Read more …

“As the country’s social fabric is torn apart by evictions, record unemployment, and mass death, they decided to hold a virtual prayer circle for Republican senator John McCain.”

This Year’s DNC Was 2016’s DNC on Steroids (Savage)

Save a few protests from frustrated Sanders delegates, the convention was a pristine spectacle of celebrity-driven, limousine liberalism at its most cartoonish and out of touch. No one expected a politician like Clinton to remake herself as a populist figure. But the four-day elite love-in — hosted, no less, at a convention center bearing the name of one of the world’s biggest banks — was so dripping with Ivy League pretension and Hollywood glam that it looked more like an awards show than a democratic appeal to the citizens of a republic. November was still three, potentially perilous months away, and — despite a year of unexpected populist insurgencies from both the Left and right — Democrats were already measuring the drapes for an indefinite future residency in the White House.

When November finally did come, their complacency would be punished with the single greatest political upset in modern history. In more ways than one, this year’s DNC evoked an ominous feeling of deja vu. True enough, the context is very different. This time, Donald Trump is the incumbent president and America is in the throes of the worst economic crisis since the Great Depression. Contra Clinton, the party’s nominee was merely the final centrist standing among what was this time a vast field of candidates rallying to neutralize Sanders — and, unlike its last standard-bearer, he was more the establishment’s measure of last resort than its first choice.

Notwithstanding these differences, the parallels between this week’s convention and the gilded spectacular of 2016 are difficult to overlook. Yet again, Democrats are headed into a consequential election with a Wall Street–friendly ticket raking in millions from financial concerns and doing its utmost to signal it has minimal interest in honoring key campaign pledges.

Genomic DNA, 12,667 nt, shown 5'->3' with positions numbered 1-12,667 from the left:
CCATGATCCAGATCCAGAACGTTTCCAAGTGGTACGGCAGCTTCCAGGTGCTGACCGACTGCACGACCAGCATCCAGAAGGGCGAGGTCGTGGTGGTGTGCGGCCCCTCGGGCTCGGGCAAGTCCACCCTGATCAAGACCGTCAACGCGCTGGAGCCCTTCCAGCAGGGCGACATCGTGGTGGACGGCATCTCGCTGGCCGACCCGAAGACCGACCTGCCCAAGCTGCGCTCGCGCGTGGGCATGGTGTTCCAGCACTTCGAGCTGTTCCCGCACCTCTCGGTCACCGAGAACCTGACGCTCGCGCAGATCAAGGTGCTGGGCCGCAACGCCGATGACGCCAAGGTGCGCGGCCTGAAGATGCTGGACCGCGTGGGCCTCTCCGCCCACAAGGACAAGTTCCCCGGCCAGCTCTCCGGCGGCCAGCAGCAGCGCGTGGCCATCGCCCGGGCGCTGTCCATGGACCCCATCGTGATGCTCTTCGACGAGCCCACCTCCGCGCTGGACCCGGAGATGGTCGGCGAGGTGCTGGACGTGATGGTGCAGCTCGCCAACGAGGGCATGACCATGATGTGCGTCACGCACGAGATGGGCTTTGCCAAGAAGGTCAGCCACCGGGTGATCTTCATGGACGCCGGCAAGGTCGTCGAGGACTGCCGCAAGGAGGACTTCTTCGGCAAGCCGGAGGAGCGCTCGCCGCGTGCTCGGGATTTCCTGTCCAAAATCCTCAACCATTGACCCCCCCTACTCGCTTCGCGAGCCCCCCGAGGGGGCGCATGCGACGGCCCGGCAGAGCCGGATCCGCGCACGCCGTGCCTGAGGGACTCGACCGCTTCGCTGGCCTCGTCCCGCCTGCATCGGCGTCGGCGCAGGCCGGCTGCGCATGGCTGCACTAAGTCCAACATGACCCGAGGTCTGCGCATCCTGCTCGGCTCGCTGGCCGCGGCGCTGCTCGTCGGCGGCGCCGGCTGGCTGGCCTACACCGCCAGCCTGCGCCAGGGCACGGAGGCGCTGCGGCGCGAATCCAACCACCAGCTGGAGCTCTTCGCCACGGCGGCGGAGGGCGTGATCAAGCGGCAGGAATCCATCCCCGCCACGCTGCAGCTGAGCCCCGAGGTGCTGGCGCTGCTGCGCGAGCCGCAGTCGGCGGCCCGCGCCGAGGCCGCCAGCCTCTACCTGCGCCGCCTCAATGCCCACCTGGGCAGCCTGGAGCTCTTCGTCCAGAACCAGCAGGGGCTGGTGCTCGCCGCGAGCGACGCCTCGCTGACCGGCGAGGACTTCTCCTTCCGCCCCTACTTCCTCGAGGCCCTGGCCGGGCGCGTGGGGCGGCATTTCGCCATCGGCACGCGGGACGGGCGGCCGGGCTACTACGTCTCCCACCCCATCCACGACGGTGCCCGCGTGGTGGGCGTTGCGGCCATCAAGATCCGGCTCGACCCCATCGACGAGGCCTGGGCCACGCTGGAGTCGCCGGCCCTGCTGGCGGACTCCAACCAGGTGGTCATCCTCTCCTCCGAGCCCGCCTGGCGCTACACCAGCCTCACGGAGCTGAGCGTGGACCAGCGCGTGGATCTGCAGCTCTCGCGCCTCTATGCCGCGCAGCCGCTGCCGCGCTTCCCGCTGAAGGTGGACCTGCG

As in 2016, party leaders feel they can openly flaunt their contempt for a progressive left that has nowhere else to go while putting their chips on anti-Trump Republicans and conservative suburbanites (to that end, John Kasich and Colin Powell were featured prominently on the schedule while the Democrats’ brightest star got just over one minute).

With the state of the country inarguably worse than it was in 2016, this formula somehow looks even more out of touch than it did four years ago. During a moment of national reckoning with racism and police violence following the brutal murder of George Floyd, Democrats opted to give the architect of stop-and-frisk a prime-time speaking slot. As the country’s social fabric is torn apart by evictions, record unemployment, and mass death, they decided to hold a virtual prayer circle for Republican senator John McCain. Despite giving a speech that exceeded most expectations, their tribune is a candidate whose ability to win is privately doubted even by the people who proved most critical to his nomination.

Read more …

“With universal mail-in voting, the government would mail ballots to everyone, regardless of whether they request them.”

The Truth About The Post Office Controversy (Patel)

Do we really have to worry about the Postal Service? That’s the latest faux controversy to dominate our political debate. It’s a sign of our times that even the mail system isn’t without controversy. As usual, there’s plenty of blame to go around on how we got into this mess. In the midst of the COVID-19 pandemic, it’s reasonable to presume we need more absentee voting. Packing voters into overcrowded indoor polling places with long lines is not a good idea. Our government and politicians of all stripes have a duty to promote free and fair elections whether in person or absentee. That shouldn’t be a controversial idea. At the same time, there are legitimate concerns about universal mail-in voting.

Absentee voting is different. With absentee voting, a specific voter requests his or her specific ballot to vote by mail. That system has been used for years and — especially in the states doing it best — it works pretty well. Universal mail-in voting is different. With universal mail-in voting, the government would mail ballots to everyone, regardless of whether they request them. Some places even allow for “ballot harvesting,” where a third party can collect ballots for many people and file them in bulk. This system has not traditionally been used widely, and it raises legitimate concerns over voter fraud. A 2018 North Carolina congressional election was in fact overturned after a state probe found that a Republican operative illegally collected ballots with forged signatures and filled in votes.